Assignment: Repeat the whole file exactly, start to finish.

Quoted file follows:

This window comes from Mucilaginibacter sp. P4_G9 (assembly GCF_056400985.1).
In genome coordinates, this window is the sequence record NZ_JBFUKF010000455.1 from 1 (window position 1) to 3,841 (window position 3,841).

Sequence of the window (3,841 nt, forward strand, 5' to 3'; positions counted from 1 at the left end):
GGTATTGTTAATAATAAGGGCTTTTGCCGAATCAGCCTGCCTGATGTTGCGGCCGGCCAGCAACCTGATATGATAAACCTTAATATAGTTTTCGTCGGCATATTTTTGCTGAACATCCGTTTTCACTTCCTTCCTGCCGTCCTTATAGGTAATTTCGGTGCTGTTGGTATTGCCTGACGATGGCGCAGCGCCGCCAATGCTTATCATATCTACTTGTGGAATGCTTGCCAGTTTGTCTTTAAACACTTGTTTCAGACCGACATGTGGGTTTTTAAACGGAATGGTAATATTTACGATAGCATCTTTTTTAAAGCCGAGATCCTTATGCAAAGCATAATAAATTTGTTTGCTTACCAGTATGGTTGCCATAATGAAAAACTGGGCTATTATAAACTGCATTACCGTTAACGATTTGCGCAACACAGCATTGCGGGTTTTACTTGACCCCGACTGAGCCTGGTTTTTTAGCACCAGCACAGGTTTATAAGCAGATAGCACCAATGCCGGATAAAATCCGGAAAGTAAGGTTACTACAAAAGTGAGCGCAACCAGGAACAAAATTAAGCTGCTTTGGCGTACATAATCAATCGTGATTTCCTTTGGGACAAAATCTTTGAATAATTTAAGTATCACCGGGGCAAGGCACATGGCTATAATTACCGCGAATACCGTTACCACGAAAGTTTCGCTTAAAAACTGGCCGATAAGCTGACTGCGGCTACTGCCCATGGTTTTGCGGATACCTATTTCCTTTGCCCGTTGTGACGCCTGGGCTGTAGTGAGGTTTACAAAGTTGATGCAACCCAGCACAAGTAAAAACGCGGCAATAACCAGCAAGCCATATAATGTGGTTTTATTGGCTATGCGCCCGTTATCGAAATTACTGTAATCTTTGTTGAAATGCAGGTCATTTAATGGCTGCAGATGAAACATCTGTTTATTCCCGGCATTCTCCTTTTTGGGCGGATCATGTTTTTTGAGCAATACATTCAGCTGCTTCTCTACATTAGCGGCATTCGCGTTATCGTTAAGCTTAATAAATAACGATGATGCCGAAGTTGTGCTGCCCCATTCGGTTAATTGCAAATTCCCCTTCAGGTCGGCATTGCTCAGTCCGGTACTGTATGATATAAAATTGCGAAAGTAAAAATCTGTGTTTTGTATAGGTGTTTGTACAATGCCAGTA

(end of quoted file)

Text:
This window comes from Mucilaginibacter sp. P4_G9 (assembly GCF_056400985.1).
In genome coordinates, this window is the sequence record NZ_JBFUKF010000455.1 from 1 (window position 1) to 3,841 (window position 3,841).

Sequence of the window (3,841 nt, forward strand, 5' to 3'; positions counted from 1 at the left end):
GGTATTGTTAATAATAAGGGCTTTTGCCGAATCAGCCTGCCTGATGTTGCGGCCGGCCAGCAACCTGATATGATAAACCTTAATATAGTTTTCGTCGGCATATTTTTGCTGAACATCCGTTTTCACTTCCTTCCTGCCGTCCTTATAGGTAATTTCGGTGCTGTTGGTATTGCCTGACGATGGCGCAGCGCCGCCAATGCTTATCATATCTACTTGTGGAATGCTTGCCAGTTTGTCTTTAAACACTTGTTTCAGACCGACATGTGGGTTTTTAAACGGAATGGTAATATTTACGATAGCATCTTTTTTAAAGCCGAGATCCTTATGCAAAGCATAATAAATTTGTTTGCTTACCAGTATGGTTGCCATAATGAAAAACTGGGCTATTATAAACTGCATTACCGTTAACGATTTGCGCAACACAGCATTGCGGGTTTTACTTGACCCCGACTGAGCCTGGTTTTTTAGCACCAGCACAGGTTTATAAGCAGATAGCACCAATGCCGGATAAAATCCGGAAAGTAAGGTTACTACAAAAGTGAGCGCAACCAGGAACAAAATTAAGCTGCTTTGGCGTACATAATCAATCGTGATTTCCTTTGGGACAAAATCTTTGAATAATTTAAGTATCACCGGGGCAAGGCACATGGCTATAATTACCGCGAATACCGTTACCACGAAAGTTTCGCTTAAAAACTGGCCGATAAGCTGACTGCGGCTACTGCCCATGGTTTTGCGGATACCTATTTCCTTTGCCCGTTGTGACGCCTGGGCTGTAGTGAGGTTTACAAAGTTGATGCAACCCAGCACAAGTAAAAACGCGGCAATAACCAGCAAGCCATATAATGTGGTTTTATTGGCTATGCGCCCGTTATCGAAATTACTGTAATCTTTGTTGAAATGCAGGTCATTTAATGGCTGCAGATGAAACATCTGTTTATTCCCGGCATTCTCCTTTTTGGGCGGATCATGTTTTTTGAGCAATACATTCAGCTGCTTCTCTACATTAGCGGCATTCGCGTTATCGTTAAGCTTAATAAATAACGATGATGCCGAAGTTGTGCTGCCCCATTCGGTTAATTGCAAATTCCCCTTCAGGTCGGCATTGCTCAGTCCGGTACTGTATGATATAAAATTGCGAAAGTAAAAATCTGTGTTTTGTATAGGTGTTTGTACAATGCCAGTA